Chapter twenty also gives us the reason for why gospel outreach is so necessary, and why “the gospel is the only outward means of revealing Christ and saving grace.” Natural revelation alone is never enough for an unbeliever “to attain saving faith or repentance.” This again is meant to combat the claims of Deism, but it is just as relevant in our own culture. Naturalism, relativism, existentialism, and even the occult all attempt to elevate the authority of man to the place where specific, divine revelation is not needed for salvation. Though everyone knows God exists (Rom 1:18-32), neither creation nor the conscience can reveal “Christ or grace through Him, even in a general or obscure way.” For a helpful commentary on this point, consider chapter ten, paragraph four of the confession: “Much less can any be saved who do not receive the Christian religion, no matter how diligently they live their lives according to the light of nature and the teachings of the religion they profess.” This establishes the importance of actual gospel proclamation. The unbeliever must “hear” about Christ (Rom 10:14) in order to believe in Him, but in order to hear about Christ, someone must go and preach the gospel. Paul summarizes this when writing to the Romans: “So faith comes from hearing, and hearing through the word of Christ” (Rom 10:17). Looking at the stars won’t reveal Christ. Spending hours in contemplative chanting won’t do it either. It requires a human being going to another human being and declaring the gospel.
This theme of hearing the gospel is persistent throughout all of Paul’s letters. When writing to the Thessalonians he says, “For this reason we also thank God without ceasing, because when you received the word of God which you heard from us, you welcomed it not as the word of men, but as it is in truth, the word of God, which also effectively works in you who believe” (1 Thess 2:13). And again, when writing to the Galatians, Paul says, “Did you receive the Spirit by the works of the Law, or by hearing with faith” (Gal 3:2)? And again, to the Ephesians, he says, “In Him you also trusted, after you heard the word of truth, the gospel of your salvation” (Eph 1:13). This is where biblical evangelism comes in: “How then shall they call on Him in whom they have not believed? And how shall they believe in Him of whom they have not heard? And how shall they hear without a preacher?” (Rom 10:14). John Owen agrees, noting, “The way principally insisted on by the apostles was, by preaching the word itself unto them in the evidence and demonstration of the Spirit.”7 Even when derided or imprisoned by unbelievers, “Yet they desisted not from pursuing their work in the same way; whereunto God gave success.”8 This is what makes this chapter so imperative for our own day, since it verifies that human reason is insufficient for salvation.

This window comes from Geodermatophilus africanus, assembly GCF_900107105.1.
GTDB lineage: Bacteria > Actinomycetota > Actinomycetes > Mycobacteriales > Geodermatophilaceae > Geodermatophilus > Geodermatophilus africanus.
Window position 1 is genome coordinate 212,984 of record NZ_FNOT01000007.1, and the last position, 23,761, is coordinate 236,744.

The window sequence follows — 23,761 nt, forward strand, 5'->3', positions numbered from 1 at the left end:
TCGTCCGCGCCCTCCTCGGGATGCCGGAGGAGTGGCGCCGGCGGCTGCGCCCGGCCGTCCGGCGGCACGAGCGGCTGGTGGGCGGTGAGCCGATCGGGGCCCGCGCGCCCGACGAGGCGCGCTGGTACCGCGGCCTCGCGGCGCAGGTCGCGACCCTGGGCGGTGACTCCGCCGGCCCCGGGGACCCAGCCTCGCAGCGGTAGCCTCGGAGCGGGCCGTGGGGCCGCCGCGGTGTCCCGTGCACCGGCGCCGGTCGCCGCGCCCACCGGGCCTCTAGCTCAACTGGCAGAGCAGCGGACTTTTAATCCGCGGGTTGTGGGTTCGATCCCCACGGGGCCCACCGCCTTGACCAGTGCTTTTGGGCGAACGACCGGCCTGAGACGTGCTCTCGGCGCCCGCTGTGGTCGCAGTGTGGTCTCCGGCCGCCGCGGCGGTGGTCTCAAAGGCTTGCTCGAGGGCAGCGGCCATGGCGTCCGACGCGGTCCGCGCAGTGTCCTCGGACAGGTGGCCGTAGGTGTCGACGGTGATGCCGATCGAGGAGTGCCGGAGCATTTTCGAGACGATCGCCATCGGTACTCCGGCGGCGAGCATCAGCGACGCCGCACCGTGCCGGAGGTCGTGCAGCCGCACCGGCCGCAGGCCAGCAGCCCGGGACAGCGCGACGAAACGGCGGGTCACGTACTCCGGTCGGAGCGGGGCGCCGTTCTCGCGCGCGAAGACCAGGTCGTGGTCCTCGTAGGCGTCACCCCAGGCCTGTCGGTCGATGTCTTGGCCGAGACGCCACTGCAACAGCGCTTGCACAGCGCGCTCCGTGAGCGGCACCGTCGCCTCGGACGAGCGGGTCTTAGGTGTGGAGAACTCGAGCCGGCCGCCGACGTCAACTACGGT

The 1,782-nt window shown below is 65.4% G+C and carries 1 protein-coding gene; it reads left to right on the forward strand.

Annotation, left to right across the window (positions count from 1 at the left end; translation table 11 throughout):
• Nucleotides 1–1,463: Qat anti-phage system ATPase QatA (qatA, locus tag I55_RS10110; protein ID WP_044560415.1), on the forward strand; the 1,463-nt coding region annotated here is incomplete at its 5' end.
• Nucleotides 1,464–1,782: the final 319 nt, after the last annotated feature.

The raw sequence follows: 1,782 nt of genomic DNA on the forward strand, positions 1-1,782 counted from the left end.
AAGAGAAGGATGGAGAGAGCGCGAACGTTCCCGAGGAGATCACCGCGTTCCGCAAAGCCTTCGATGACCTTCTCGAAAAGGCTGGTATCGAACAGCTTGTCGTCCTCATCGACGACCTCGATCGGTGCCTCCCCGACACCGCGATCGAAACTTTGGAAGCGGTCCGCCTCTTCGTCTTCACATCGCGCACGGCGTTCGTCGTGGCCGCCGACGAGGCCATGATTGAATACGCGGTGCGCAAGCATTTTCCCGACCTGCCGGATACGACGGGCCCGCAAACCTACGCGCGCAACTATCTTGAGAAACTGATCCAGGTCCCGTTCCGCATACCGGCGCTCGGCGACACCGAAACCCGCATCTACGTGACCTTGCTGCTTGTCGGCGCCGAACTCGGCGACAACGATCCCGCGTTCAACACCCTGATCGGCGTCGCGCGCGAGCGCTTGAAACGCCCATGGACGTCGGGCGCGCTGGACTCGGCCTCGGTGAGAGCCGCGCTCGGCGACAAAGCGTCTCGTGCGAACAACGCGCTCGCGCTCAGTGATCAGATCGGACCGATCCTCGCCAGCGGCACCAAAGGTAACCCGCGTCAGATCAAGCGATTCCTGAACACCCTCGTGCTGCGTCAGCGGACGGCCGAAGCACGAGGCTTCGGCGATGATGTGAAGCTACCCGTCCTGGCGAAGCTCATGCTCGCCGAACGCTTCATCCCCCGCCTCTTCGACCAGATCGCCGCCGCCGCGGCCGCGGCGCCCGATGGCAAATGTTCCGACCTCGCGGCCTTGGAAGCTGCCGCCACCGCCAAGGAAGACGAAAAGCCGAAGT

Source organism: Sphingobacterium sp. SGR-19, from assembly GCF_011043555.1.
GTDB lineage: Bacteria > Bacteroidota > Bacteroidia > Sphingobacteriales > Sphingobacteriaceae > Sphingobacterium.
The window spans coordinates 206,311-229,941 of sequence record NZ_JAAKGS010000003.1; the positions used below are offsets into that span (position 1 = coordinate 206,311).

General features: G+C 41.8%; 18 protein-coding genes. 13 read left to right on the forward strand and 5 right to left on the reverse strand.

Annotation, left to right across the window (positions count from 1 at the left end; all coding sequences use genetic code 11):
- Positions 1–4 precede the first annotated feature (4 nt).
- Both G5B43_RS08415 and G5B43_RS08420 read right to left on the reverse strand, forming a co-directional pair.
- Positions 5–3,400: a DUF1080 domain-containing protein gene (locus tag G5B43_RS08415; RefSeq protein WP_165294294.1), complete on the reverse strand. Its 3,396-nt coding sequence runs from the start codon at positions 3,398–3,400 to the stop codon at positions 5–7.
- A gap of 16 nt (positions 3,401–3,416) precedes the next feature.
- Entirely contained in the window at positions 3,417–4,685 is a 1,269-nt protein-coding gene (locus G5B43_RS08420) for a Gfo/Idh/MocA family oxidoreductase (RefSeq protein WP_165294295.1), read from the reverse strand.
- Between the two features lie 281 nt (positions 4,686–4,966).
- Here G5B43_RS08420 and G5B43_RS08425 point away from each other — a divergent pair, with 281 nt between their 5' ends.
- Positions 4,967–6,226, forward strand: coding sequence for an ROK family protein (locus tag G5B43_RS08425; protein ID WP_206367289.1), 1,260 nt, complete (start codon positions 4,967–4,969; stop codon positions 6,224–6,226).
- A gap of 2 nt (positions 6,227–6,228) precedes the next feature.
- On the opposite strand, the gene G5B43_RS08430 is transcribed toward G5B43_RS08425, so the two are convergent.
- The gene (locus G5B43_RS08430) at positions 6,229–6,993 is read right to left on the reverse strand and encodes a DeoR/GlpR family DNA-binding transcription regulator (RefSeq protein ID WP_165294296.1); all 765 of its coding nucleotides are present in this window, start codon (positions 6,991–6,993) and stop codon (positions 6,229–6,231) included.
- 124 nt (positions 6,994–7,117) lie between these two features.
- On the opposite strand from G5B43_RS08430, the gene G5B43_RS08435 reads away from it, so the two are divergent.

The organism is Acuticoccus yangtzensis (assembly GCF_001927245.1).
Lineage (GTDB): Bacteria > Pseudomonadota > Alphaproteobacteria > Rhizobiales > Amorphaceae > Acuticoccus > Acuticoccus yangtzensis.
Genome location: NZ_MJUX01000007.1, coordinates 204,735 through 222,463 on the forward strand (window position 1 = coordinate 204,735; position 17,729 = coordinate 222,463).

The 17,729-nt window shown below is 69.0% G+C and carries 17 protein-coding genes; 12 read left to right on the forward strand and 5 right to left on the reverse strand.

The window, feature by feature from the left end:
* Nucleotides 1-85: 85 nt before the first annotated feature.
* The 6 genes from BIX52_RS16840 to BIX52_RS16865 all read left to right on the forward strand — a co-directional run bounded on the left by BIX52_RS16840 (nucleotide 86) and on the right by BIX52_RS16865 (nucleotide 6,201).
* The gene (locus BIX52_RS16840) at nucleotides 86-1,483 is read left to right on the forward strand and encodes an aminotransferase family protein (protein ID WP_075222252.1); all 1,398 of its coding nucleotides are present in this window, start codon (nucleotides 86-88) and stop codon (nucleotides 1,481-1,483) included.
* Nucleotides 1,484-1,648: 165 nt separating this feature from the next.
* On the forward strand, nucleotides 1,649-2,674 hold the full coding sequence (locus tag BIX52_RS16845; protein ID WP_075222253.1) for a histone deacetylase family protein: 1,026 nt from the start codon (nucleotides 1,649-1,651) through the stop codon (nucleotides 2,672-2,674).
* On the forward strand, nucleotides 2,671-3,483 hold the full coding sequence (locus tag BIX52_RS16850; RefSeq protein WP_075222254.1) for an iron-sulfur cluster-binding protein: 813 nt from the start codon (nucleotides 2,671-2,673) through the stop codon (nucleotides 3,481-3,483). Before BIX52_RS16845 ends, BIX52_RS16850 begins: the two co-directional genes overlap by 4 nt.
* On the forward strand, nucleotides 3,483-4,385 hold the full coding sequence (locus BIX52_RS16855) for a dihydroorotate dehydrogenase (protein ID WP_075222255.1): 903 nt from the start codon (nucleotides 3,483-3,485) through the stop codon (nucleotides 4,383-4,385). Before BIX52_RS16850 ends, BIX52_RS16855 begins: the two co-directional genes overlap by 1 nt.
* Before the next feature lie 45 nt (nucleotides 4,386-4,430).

The Sufficiency of the Gospel